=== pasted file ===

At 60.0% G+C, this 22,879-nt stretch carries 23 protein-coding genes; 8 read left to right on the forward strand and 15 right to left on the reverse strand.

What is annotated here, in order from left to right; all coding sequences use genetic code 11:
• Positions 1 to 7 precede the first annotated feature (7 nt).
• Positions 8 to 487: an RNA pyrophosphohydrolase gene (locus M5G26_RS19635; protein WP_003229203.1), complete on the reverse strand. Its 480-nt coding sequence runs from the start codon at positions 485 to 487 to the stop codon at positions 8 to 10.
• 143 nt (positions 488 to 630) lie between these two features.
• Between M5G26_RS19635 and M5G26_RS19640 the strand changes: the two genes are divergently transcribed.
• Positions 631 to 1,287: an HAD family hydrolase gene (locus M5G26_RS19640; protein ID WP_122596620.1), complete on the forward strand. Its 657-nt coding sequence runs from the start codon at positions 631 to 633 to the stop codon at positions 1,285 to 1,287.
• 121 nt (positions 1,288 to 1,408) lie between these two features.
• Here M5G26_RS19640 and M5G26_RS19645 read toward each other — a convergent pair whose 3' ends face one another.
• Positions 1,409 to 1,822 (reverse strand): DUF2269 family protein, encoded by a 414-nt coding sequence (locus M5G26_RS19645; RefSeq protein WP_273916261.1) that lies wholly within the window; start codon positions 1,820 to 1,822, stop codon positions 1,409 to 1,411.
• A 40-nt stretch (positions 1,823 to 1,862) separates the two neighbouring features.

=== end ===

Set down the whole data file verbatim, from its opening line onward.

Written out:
At 60.0% G+C, this 22,879-nt stretch carries 23 protein-coding genes; 8 read left to right on the forward strand and 15 right to left on the reverse strand.

What is annotated here, in order from left to right; all coding sequences use genetic code 11:
• Positions 1 to 7 precede the first annotated feature (7 nt).
• Positions 8 to 487: an RNA pyrophosphohydrolase gene (locus M5G26_RS19635; protein WP_003229203.1), complete on the reverse strand. Its 480-nt coding sequence runs from the start codon at positions 485 to 487 to the stop codon at positions 8 to 10.
• 143 nt (positions 488 to 630) lie between these two features.
• Between M5G26_RS19635 and M5G26_RS19640 the strand changes: the two genes are divergently transcribed.
• Positions 631 to 1,287: an HAD family hydrolase gene (locus M5G26_RS19640; protein ID WP_122596620.1), complete on the forward strand. Its 657-nt coding sequence runs from the start codon at positions 631 to 633 to the stop codon at positions 1,285 to 1,287.
• 121 nt (positions 1,288 to 1,408) lie between these two features.
• Here M5G26_RS19640 and M5G26_RS19645 read toward each other — a convergent pair whose 3' ends face one another.
• Positions 1,409 to 1,822 (reverse strand): DUF2269 family protein, encoded by a 414-nt coding sequence (locus M5G26_RS19645; RefSeq protein WP_273916261.1) that lies wholly within the window; start codon positions 1,820 to 1,822, stop codon positions 1,409 to 1,411.
• A 40-nt stretch (positions 1,823 to 1,862) separates the two neighbouring features.